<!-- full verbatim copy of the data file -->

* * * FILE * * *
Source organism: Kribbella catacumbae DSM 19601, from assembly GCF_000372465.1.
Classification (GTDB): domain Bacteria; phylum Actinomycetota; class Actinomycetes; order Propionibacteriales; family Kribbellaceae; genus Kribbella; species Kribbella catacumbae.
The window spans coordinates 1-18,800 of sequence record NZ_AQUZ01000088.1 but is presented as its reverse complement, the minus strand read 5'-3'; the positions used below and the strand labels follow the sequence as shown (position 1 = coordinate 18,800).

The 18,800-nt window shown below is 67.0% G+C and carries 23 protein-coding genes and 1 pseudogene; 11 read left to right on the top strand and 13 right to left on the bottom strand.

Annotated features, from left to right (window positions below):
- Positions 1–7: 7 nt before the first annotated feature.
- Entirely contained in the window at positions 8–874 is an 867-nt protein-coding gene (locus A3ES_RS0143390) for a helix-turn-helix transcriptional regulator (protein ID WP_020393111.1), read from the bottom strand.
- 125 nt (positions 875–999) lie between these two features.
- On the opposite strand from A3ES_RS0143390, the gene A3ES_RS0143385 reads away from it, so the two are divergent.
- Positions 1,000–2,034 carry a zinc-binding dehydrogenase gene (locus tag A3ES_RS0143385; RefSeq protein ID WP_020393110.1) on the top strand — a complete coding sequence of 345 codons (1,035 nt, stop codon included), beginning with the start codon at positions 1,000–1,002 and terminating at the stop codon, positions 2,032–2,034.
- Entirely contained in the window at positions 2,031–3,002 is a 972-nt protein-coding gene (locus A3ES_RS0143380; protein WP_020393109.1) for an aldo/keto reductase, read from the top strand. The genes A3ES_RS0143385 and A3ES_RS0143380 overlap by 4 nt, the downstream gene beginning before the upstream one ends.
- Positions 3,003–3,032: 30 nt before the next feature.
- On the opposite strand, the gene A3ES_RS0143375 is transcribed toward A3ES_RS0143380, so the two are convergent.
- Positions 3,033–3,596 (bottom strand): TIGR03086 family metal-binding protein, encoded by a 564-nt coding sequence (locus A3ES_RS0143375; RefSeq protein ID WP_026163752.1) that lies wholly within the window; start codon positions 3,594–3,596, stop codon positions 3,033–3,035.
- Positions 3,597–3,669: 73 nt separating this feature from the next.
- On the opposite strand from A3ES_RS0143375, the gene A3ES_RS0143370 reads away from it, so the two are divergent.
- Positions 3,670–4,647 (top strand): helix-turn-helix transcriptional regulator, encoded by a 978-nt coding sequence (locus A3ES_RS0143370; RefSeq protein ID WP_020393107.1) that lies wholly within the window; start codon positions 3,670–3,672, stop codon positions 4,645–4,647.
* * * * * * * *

Source organism: Kribbella catacumbae DSM 19601, from assembly GCF_000372465.1.
Classification (GTDB): domain Bacteria; phylum Actinomycetota; class Actinomycetes; order Propionibacteriales; family Kribbellaceae; genus Kribbella; species Kribbella catacumbae.
The window spans coordinates 1-18,800 of sequence record NZ_AQUZ01000088.1 but is presented as its reverse complement, the minus strand read 5'-3'; the positions used below and the strand labels follow the sequence as shown (position 1 = coordinate 18,800).

The 18,800-nt window shown below is 67.0% G+C and carries 23 protein-coding genes and 1 pseudogene; 11 read left to right on the top strand and 13 right to left on the bottom strand.

Annotated features, from left to right (window positions below):
- Positions 1–7: 7 nt before the first annotated feature.
- Entirely contained in the window at positions 8–874 is an 867-nt protein-coding gene (locus A3ES_RS0143390) for a helix-turn-helix transcriptional regulator (protein ID WP_020393111.1), read from the bottom strand.
- 125 nt (positions 875–999) lie between these two features.
- On the opposite strand from A3ES_RS0143390, the gene A3ES_RS0143385 reads away from it, so the two are divergent.
- Positions 1,000–2,034 carry a zinc-binding dehydrogenase gene (locus tag A3ES_RS0143385; RefSeq protein ID WP_020393110.1) on the top strand — a complete coding sequence of 345 codons (1,035 nt, stop codon included), beginning with the start codon at positions 1,000–1,002 and terminating at the stop codon, positions 2,032–2,034.
- Entirely contained in the window at positions 2,031–3,002 is a 972-nt protein-coding gene (locus A3ES_RS0143380; protein WP_020393109.1) for an aldo/keto reductase, read from the top strand. The genes A3ES_RS0143385 and A3ES_RS0143380 overlap by 4 nt, the downstream gene beginning before the upstream one ends.
- Positions 3,003–3,032: 30 nt before the next feature.
- On the opposite strand, the gene A3ES_RS0143375 is transcribed toward A3ES_RS0143380, so the two are convergent.
- Positions 3,033–3,596 (bottom strand): TIGR03086 family metal-binding protein, encoded by a 564-nt coding sequence (locus A3ES_RS0143375; RefSeq protein ID WP_026163752.1) that lies wholly within the window; start codon positions 3,594–3,596, stop codon positions 3,033–3,035.
- Positions 3,597–3,669: 73 nt separating this feature from the next.
- On the opposite strand from A3ES_RS0143375, the gene A3ES_RS0143370 reads away from it, so the two are divergent.
- Positions 3,670–4,647 (top strand): helix-turn-helix transcriptional regulator, encoded by a 978-nt coding sequence (locus A3ES_RS0143370; RefSeq protein ID WP_020393107.1) that lies wholly within the window; start codon positions 3,670–3,672, stop codon positions 4,645–4,647.